Opinions

Satellite Stones a sorry solution

Hijacking a gimmick in the name of beef

Publication YearIssue Date 

I don't love Alberta beef. I don't even eat Alberta beef.

For reasons beyond the scope of this column, I haven't eaten a steak in well over a year. I can count the number of hamburgers I've eaten over the same period on one hand. I'm not a vegetarian--I still eat and very much enjoy chicken and fish--and, while still recognizing many problems with sectors of the beef industry, my preference is not driven by specifically moral reasons.

However, regardless of my motivation, I feel at odds with what it means to be "Albertan," now more than usual. In the wake of the so-called Mad Cow scare, it has become, at least in this province, very patriotic to buy, eat and in any way support Alberta beef.

I suppose this is understandable. Cattle producers aren't exaggerating when they say the industry is suffering and, in some cases, dying. Hundreds of millions of dollars have been lost, as have the jobs and livelihoods of many Albertans. Whether you eat beef or not, there isn't an argument here: it's reality.

But something about our reaction doesn't sit right.

It's no surprise that a province built on oil and cows, with a community/rural approach to personal interaction, would come together so fiercely to support the cattle industry. It's an industry that employs, feeds and affects a great number of us. Still, it is shocking how far we've taken it all.

People are frequently shunned publicly for speaking ill of the industry. When the federal government fails to come through with the help Alberta would like, they are painted as not only abandoning the industry, but attacking the province as a whole (Western alienation is a powerful thing). Those attending "pro-beef" rallies, or taking advantage of $1/lb beef sales aren't just supporting the industry, but the entire province. And when two Calgarians show up to the Calgary Stampede with "I Hate Alberta Beef" stickers on their shirts, speaking negatively of the beef industry, they are promptly escorted out.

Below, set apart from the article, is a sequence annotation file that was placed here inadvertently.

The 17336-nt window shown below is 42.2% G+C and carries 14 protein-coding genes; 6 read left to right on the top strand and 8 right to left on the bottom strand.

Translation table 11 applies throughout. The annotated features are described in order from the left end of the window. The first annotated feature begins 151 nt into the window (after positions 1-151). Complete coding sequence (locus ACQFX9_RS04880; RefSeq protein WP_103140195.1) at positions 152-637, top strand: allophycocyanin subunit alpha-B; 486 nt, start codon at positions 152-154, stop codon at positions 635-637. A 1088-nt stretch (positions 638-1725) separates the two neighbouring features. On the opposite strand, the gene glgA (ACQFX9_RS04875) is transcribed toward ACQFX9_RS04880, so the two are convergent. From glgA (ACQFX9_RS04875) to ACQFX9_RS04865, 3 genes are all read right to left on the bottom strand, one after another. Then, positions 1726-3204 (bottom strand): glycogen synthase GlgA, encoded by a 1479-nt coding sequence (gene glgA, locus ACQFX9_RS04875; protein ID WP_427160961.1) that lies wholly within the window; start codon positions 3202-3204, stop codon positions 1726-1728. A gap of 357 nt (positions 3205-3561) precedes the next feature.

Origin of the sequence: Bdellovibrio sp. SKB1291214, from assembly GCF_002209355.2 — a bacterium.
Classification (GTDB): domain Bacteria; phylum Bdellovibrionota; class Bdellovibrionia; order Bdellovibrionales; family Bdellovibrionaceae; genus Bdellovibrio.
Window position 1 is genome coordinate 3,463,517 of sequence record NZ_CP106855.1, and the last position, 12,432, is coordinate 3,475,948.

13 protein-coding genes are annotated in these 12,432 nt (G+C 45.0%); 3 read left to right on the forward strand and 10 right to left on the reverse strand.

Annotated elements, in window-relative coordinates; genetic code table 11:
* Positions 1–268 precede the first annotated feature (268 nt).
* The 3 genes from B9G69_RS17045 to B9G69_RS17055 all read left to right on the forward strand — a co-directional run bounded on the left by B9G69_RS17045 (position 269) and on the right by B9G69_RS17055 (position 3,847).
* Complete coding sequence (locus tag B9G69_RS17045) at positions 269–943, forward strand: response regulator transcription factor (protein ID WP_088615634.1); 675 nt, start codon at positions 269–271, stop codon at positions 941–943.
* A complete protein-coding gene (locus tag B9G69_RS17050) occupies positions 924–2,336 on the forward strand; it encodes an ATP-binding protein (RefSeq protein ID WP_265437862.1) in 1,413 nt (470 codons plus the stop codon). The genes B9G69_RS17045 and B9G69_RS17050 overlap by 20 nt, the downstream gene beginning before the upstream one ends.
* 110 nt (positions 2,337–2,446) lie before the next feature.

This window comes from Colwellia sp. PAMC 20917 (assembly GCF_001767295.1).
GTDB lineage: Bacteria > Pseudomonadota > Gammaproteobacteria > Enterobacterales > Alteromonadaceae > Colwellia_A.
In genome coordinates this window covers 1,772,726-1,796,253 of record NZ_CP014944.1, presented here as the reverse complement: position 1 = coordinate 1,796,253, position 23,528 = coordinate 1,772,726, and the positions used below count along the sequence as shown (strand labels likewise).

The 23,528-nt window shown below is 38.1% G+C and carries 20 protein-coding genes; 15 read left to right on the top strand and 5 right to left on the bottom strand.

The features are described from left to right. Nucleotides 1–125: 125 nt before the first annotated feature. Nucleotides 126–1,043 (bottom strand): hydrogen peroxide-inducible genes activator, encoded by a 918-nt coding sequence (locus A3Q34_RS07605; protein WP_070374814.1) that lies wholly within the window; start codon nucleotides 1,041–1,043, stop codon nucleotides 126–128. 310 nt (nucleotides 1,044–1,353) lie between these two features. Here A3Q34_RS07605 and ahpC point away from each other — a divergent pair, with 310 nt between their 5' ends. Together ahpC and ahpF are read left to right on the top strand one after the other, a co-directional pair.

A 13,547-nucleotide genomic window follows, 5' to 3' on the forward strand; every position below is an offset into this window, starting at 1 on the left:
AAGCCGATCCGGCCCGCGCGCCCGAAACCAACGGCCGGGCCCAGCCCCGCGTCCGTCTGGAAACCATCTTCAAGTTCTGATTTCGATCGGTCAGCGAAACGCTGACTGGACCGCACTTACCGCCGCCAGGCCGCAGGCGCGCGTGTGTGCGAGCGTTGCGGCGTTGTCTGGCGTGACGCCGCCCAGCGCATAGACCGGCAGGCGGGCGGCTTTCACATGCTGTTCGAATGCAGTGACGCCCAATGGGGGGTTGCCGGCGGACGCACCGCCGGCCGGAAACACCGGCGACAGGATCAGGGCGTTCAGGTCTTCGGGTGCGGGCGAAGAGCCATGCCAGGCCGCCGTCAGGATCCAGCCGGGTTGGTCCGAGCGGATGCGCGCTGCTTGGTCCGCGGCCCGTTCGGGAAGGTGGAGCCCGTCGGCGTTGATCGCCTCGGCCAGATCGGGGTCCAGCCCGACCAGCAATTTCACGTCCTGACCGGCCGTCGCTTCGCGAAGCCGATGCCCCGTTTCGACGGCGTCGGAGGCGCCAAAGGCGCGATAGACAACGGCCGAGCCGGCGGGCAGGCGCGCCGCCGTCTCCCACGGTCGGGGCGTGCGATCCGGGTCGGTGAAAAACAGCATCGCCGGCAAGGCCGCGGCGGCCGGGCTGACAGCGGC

By not eating, you're automatically not supporting the industry, you're not supporting us. Like George W. Bush might say: You're either with us or you're with the vegetarians. The Mad Cow scare has become our SARS or, better yet, our September 11.

And this week, it went further over the top.

Desperate for solace and a sign that we're not losing--which it seems we are--we've co-opted Toronto's already ridiculous SARS concert.

(An interesting note: Premier Ralph Klein, hailed by many as the only possible saviour of Canadian beef, wasn't even on hand for Calgary's [read: Alberta's] franchise of the concert, instead opting for the miscellany of national tragedies in Toronto. Speaking of Western alienation...)

Filling the Saddledome with the Rolling Stones (live, via satellite), thousands of "beef supporters," and even more beef-on-a-bun, Calgary will have fought the good fight.

I'm not sure who the enemy is however, but it could well be one or all of the following: America, Japan, cows, BSE, vegetarians, Ottawa or Health Canada. Not being able to watch the concert before this paper goes to press, I can only hope all of Mick Jagger's references to severe acute respiratory syndrome were overdubbed with poorly-done British accent replacing "SARS" with "Mad Cow Disease."

Because, really, when you think about it, it's the same thing. Isn't it?

Tags: 

Section: 

Issue: